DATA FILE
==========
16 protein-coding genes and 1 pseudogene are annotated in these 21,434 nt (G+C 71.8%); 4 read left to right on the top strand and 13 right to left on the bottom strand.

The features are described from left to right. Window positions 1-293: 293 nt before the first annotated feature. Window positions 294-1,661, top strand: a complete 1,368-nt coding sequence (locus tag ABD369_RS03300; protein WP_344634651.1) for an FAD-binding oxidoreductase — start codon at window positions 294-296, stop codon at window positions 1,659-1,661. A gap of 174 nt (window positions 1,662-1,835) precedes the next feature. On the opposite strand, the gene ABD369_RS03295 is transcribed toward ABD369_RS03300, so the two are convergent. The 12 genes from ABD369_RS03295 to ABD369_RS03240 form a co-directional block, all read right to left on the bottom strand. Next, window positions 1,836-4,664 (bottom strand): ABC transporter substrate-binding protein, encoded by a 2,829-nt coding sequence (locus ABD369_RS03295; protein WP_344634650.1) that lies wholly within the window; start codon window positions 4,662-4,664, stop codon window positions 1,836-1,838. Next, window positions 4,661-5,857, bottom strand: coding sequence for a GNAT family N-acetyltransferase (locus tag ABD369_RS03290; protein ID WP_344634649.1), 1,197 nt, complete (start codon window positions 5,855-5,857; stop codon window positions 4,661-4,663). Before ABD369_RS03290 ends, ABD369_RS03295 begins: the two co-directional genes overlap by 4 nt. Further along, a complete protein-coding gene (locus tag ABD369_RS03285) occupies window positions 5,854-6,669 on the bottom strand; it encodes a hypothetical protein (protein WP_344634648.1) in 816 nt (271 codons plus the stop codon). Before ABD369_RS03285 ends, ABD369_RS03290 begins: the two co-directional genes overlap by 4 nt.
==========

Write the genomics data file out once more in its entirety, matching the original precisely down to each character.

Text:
16 protein-coding genes and 1 pseudogene are annotated in these 21,434 nt (G+C 71.8%); 4 read left to right on the top strand and 13 right to left on the bottom strand.

The features are described from left to right. Window positions 1-293: 293 nt before the first annotated feature. Window positions 294-1,661, top strand: a complete 1,368-nt coding sequence (locus tag ABD369_RS03300; protein WP_344634651.1) for an FAD-binding oxidoreductase — start codon at window positions 294-296, stop codon at window positions 1,659-1,661. A gap of 174 nt (window positions 1,662-1,835) precedes the next feature. On the opposite strand, the gene ABD369_RS03295 is transcribed toward ABD369_RS03300, so the two are convergent. The 12 genes from ABD369_RS03295 to ABD369_RS03240 form a co-directional block, all read right to left on the bottom strand. Next, window positions 1,836-4,664 (bottom strand): ABC transporter substrate-binding protein, encoded by a 2,829-nt coding sequence (locus ABD369_RS03295; protein WP_344634650.1) that lies wholly within the window; start codon window positions 4,662-4,664, stop codon window positions 1,836-1,838. Next, window positions 4,661-5,857, bottom strand: coding sequence for a GNAT family N-acetyltransferase (locus tag ABD369_RS03290; protein ID WP_344634649.1), 1,197 nt, complete (start codon window positions 5,855-5,857; stop codon window positions 4,661-4,663). Before ABD369_RS03290 ends, ABD369_RS03295 begins: the two co-directional genes overlap by 4 nt. Further along, a complete protein-coding gene (locus tag ABD369_RS03285) occupies window positions 5,854-6,669 on the bottom strand; it encodes a hypothetical protein (protein WP_344634648.1) in 816 nt (271 codons plus the stop codon). Before ABD369_RS03285 ends, ABD369_RS03290 begins: the two co-directional genes overlap by 4 nt.